Boston And New York Houghton Mifflin Company
Copyright, 1873, 1885, and 1901
When I saw the little house building, an eighth of a mile beyond my own, on the Old Bay Road, I wondered who were to be the tenants. The modest structure was set well back from the road, among the trees, as if the inmates were to care nothing whatever for a view of the stylish equipages which sweep by during the summer season. For my part, I like to see the passing, in town or country; but each has his own unaccountable taste. The proprietor, who seemed to be also the architect of the new house, superintended the various details of the work with an assiduity that gave me a high opinion of his intelligence and executive ability, and I congratulated myself on the prospect of having some very agreeable neighbors.
It was quite early in the spring, if I remember, when they moved into the cottage—a newly married couple, evidently: the wife very young, pretty, and with the air of a lady; the husband somewhat older, but still in the first flush of manhood. It was understood in the village that they came from Baltimore; but no one knew them personally, and they brought no letters of introduction. (For obvious reasons I refrain from mentioning names.) It was clear that, for the present at least, their own company was entirely sufficient for them. They made no advances toward the acquaintance of any of the families in the neighborhood, and consequently were left to themselves. That, apparently, was what they desired, and why they came to Ponkapog. For after its black bass and wild duck and teal, solitude is the chief staple of Ponkapog. Perhaps its perfect rural loveliness should be included. Lying high up under the wing of the Blue Hills, and in the odorous breath of pines and cedars, it chances to be the most enchanting bit of unlaced dishevelled country within fifty miles of Boston, which, moreover, can be reached in half an hour's ride by railway. But the nearest railway station (Heaven be praised!) is two miles distant, and the seclusion is without a flaw. Ponkapog has one mail a day; two mails a day would render the place uninhabitable.
The village—it looks like a compact village at a distance, but unravels and disappears the moment you drive into it—has quite a large floating population. I do not allude to the perch and pickerel in Ponk-apog Pond. Along the Old Bay Road, a highway even in the colonial days, there are a number of attractive villas and cottages straggling off towards Milton, which are occupied for the summer by people from the city. These birds of passage are a distinct class from the permanent inhabitants, and the two seldom closely assimilate unless there has been some previous connection. It seemed to me that our new neighbors were to come under the head of permanent inhabitants; they had built their own house, and had the air of intending to live in it all the year round.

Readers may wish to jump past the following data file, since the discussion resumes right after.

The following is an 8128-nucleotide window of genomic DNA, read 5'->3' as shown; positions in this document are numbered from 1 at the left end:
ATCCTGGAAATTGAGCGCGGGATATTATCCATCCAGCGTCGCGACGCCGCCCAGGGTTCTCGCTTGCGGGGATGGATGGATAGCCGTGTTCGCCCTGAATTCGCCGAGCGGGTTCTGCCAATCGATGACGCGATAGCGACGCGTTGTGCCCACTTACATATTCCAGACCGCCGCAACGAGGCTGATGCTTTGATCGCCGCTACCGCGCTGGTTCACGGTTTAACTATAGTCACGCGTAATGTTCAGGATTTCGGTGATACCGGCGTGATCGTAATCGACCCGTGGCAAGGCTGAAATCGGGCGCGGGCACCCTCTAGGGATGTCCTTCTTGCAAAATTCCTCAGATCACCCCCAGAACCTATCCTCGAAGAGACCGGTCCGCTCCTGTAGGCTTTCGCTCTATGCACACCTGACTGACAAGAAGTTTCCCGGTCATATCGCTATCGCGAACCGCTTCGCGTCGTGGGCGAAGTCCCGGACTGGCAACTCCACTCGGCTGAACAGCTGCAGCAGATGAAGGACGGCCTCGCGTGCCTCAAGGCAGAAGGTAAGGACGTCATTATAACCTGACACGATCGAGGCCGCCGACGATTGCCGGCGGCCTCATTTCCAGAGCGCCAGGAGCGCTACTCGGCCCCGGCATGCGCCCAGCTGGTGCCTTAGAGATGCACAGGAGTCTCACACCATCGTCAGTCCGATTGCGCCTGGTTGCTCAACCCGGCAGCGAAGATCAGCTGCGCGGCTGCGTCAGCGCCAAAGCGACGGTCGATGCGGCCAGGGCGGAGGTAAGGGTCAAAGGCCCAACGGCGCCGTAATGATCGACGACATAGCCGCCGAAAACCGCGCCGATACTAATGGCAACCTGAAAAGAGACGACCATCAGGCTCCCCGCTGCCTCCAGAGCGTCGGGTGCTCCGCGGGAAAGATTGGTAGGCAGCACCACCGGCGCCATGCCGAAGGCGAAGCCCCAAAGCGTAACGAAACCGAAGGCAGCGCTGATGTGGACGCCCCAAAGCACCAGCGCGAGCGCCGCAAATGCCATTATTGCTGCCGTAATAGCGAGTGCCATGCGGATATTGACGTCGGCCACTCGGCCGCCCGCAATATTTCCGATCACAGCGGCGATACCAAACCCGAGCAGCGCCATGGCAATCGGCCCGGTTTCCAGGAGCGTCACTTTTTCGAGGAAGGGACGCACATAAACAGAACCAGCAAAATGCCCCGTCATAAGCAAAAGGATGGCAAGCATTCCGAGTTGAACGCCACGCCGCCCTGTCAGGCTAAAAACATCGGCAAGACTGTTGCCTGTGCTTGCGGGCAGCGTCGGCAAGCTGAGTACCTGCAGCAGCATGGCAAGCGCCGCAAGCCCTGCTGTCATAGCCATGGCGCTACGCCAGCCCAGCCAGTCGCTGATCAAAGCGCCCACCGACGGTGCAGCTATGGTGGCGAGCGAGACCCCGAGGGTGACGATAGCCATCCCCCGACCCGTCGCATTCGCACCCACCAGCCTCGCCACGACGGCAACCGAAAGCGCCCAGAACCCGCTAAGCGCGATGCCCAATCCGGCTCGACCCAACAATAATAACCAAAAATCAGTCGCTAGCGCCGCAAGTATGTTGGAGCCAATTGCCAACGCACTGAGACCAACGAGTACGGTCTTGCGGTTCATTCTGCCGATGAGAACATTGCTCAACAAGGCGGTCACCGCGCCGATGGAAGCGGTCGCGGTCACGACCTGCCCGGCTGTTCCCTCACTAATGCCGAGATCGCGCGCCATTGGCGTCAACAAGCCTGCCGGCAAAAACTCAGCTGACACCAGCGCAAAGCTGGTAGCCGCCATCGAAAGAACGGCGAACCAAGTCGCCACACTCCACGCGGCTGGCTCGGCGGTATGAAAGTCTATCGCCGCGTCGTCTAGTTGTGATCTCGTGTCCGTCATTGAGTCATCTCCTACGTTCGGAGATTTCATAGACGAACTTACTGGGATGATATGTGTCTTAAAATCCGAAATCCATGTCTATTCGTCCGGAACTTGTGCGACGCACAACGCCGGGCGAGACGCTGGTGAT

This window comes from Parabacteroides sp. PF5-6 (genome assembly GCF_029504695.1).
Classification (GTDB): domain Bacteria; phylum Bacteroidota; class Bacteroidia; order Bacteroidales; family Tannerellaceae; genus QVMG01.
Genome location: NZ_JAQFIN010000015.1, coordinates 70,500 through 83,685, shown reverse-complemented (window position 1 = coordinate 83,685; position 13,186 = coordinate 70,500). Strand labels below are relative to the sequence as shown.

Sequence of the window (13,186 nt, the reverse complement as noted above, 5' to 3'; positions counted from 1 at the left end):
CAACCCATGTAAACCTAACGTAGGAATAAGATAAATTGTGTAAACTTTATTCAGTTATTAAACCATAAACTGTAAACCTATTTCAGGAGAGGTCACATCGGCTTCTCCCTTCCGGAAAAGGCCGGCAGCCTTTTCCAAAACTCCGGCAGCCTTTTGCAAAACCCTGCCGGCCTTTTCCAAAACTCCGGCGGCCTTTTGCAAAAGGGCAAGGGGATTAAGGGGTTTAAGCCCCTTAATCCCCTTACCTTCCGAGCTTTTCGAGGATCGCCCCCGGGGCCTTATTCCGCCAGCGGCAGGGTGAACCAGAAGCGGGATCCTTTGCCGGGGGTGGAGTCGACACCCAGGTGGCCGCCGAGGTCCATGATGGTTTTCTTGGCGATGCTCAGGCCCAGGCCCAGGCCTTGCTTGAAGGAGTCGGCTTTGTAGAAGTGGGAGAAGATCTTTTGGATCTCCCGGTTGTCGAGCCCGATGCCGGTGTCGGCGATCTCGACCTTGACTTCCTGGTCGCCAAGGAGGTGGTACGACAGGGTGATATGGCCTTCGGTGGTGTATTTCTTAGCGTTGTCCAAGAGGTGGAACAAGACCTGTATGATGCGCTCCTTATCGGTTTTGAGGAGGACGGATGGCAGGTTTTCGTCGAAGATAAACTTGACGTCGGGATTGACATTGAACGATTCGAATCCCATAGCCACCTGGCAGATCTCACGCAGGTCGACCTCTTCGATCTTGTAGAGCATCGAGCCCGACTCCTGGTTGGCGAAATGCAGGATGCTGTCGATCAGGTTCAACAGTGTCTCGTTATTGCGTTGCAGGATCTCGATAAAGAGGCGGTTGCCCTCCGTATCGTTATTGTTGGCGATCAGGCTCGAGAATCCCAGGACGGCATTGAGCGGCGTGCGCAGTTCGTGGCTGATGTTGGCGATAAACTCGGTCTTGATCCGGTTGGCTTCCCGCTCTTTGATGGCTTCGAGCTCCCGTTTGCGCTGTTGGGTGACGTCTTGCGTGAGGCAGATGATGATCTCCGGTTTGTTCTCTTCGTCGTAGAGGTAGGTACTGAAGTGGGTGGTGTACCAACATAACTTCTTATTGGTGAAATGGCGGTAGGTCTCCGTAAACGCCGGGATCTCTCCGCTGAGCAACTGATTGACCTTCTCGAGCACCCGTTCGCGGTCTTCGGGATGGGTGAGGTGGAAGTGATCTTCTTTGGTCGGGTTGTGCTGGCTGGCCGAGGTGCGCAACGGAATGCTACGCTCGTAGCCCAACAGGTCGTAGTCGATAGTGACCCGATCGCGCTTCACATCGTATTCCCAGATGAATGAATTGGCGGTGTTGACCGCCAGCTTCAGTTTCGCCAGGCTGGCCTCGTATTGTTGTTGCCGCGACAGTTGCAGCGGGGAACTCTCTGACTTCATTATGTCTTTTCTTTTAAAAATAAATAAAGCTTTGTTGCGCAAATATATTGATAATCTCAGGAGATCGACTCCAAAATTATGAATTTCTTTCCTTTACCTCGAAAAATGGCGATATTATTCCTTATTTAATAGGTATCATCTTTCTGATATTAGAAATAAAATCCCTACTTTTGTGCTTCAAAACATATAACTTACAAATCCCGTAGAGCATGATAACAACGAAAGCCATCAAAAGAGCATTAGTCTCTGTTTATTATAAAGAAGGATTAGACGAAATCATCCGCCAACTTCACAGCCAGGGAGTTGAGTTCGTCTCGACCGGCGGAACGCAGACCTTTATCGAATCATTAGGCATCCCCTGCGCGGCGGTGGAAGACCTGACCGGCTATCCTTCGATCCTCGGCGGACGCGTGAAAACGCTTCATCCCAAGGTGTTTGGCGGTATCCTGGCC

"Are you not going to call on them?" I asked my wife one morning.
"When they call on us," she replied lightly.
"But it is our place to call first, they being strangers."
This was said as seriously as the circumstance demanded; but my wife turned it off with a laugh, and I said no more, always trusting to her intuitions in these matters.
She was right. She would not have been received, and a cool "Not at home" would have been a bitter social pill to us if we had gone out of our way to be courteous.
I saw a great deal of our neighbors, nevertheless. Their cottage lay between us and the post-office—where he was never to be met with by any chance—and I caught frequent glimpses of the two working in the garden, floriculture did not appear so much an object as exercise. Possibly it was neither; may be they were engaged in digging for specimens of those arrowheads and flint hatchets which are continually coming to the surface hereabouts. There is scarcely an acre in which the ploughshare has not turned up some primitive stone weapon or domestic utensil, disdainfully left to us by the red men who once held this domain—an ancient tribe called the Punkypoags, a forlorn descendant of which, one Polly Crowd, figures in the annual Blue Book, down to the close of the Southern war, as a state pensioner. At that period she appears to have struck a trail to the Happy Hunting Grounds. I quote from the local historiographer.
Whether they were developing a kitchen garden, or emulating Professor Schliemann at MycenŠ, the new-comers were evidently persons of refined musical taste: the lady had a contralto voice of remarkable sweetness, although of no great compass, and I used often to linger of a morning by the high gate and listen to her executing an arietta, conjecturally at some window upstairs, for the house was not visible from the turnpike. The husband, somewhere about the grounds, would occasionally respond with two or three bars. It was all quite an ideal, Arcadian business. They seemed very happy together, these two persons, who asked no odds whatever of the community in which they had settled themselves.